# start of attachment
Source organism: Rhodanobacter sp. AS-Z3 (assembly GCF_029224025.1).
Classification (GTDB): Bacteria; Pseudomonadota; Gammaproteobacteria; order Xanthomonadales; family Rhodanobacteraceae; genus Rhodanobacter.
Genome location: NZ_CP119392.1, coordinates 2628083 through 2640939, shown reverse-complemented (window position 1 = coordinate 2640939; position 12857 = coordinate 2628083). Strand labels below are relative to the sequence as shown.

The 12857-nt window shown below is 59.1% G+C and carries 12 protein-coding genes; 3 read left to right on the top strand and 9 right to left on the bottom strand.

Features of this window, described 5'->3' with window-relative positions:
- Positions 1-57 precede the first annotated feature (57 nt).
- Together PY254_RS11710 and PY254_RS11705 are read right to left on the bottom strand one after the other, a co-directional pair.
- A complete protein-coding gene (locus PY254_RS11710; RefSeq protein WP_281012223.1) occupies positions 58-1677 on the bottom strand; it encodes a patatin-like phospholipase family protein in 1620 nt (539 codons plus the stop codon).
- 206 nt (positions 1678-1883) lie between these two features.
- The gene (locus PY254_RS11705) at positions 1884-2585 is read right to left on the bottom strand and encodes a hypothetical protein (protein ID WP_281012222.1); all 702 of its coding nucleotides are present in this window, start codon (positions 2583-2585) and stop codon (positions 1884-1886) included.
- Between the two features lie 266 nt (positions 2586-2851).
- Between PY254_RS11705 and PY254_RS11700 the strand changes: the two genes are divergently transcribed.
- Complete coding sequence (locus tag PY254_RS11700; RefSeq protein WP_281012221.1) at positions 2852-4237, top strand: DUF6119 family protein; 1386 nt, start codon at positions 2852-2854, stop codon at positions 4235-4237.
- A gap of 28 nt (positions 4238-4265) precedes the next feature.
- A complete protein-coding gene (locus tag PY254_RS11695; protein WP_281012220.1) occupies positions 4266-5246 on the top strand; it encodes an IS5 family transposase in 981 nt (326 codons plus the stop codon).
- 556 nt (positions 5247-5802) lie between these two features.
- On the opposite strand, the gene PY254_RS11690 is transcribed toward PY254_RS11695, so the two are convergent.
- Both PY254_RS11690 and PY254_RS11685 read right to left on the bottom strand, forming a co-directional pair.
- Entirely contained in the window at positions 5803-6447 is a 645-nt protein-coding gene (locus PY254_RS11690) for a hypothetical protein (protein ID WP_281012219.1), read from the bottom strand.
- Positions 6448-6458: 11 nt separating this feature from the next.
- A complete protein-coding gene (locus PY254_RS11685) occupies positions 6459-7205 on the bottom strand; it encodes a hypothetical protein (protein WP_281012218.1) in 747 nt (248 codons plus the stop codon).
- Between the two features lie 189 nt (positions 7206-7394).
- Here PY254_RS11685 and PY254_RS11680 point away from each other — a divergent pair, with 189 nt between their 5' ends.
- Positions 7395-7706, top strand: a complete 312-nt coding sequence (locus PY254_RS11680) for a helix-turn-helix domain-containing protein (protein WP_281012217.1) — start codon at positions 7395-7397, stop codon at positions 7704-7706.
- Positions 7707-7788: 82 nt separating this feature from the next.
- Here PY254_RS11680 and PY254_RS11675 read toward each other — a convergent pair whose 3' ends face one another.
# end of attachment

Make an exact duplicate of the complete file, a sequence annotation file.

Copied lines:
Source organism: Rhodanobacter sp. AS-Z3 (assembly GCF_029224025.1).
Classification (GTDB): Bacteria; Pseudomonadota; Gammaproteobacteria; order Xanthomonadales; family Rhodanobacteraceae; genus Rhodanobacter.
Genome location: NZ_CP119392.1, coordinates 2628083 through 2640939, shown reverse-complemented (window position 1 = coordinate 2640939; position 12857 = coordinate 2628083). Strand labels below are relative to the sequence as shown.

The 12857-nt window shown below is 59.1% G+C and carries 12 protein-coding genes; 3 read left to right on the top strand and 9 right to left on the bottom strand.

Features of this window, described 5'->3' with window-relative positions:
- Positions 1-57 precede the first annotated feature (57 nt).
- Together PY254_RS11710 and PY254_RS11705 are read right to left on the bottom strand one after the other, a co-directional pair.
- A complete protein-coding gene (locus PY254_RS11710; RefSeq protein WP_281012223.1) occupies positions 58-1677 on the bottom strand; it encodes a patatin-like phospholipase family protein in 1620 nt (539 codons plus the stop codon).
- 206 nt (positions 1678-1883) lie between these two features.
- The gene (locus PY254_RS11705) at positions 1884-2585 is read right to left on the bottom strand and encodes a hypothetical protein (protein ID WP_281012222.1); all 702 of its coding nucleotides are present in this window, start codon (positions 2583-2585) and stop codon (positions 1884-1886) included.
- Between the two features lie 266 nt (positions 2586-2851).
- Between PY254_RS11705 and PY254_RS11700 the strand changes: the two genes are divergently transcribed.
- Complete coding sequence (locus tag PY254_RS11700; RefSeq protein WP_281012221.1) at positions 2852-4237, top strand: DUF6119 family protein; 1386 nt, start codon at positions 2852-2854, stop codon at positions 4235-4237.
- A gap of 28 nt (positions 4238-4265) precedes the next feature.
- A complete protein-coding gene (locus tag PY254_RS11695; protein WP_281012220.1) occupies positions 4266-5246 on the top strand; it encodes an IS5 family transposase in 981 nt (326 codons plus the stop codon).
- 556 nt (positions 5247-5802) lie between these two features.
- On the opposite strand, the gene PY254_RS11690 is transcribed toward PY254_RS11695, so the two are convergent.
- Both PY254_RS11690 and PY254_RS11685 read right to left on the bottom strand, forming a co-directional pair.
- Entirely contained in the window at positions 5803-6447 is a 645-nt protein-coding gene (locus PY254_RS11690) for a hypothetical protein (protein ID WP_281012219.1), read from the bottom strand.
- Positions 6448-6458: 11 nt separating this feature from the next.
- A complete protein-coding gene (locus PY254_RS11685) occupies positions 6459-7205 on the bottom strand; it encodes a hypothetical protein (protein WP_281012218.1) in 747 nt (248 codons plus the stop codon).
- Between the two features lie 189 nt (positions 7206-7394).
- Here PY254_RS11685 and PY254_RS11680 point away from each other — a divergent pair, with 189 nt between their 5' ends.
- Positions 7395-7706, top strand: a complete 312-nt coding sequence (locus PY254_RS11680) for a helix-turn-helix domain-containing protein (protein WP_281012217.1) — start codon at positions 7395-7397, stop codon at positions 7704-7706.
- Positions 7707-7788: 82 nt separating this feature from the next.
- Here PY254_RS11680 and PY254_RS11675 read toward each other — a convergent pair whose 3' ends face one another.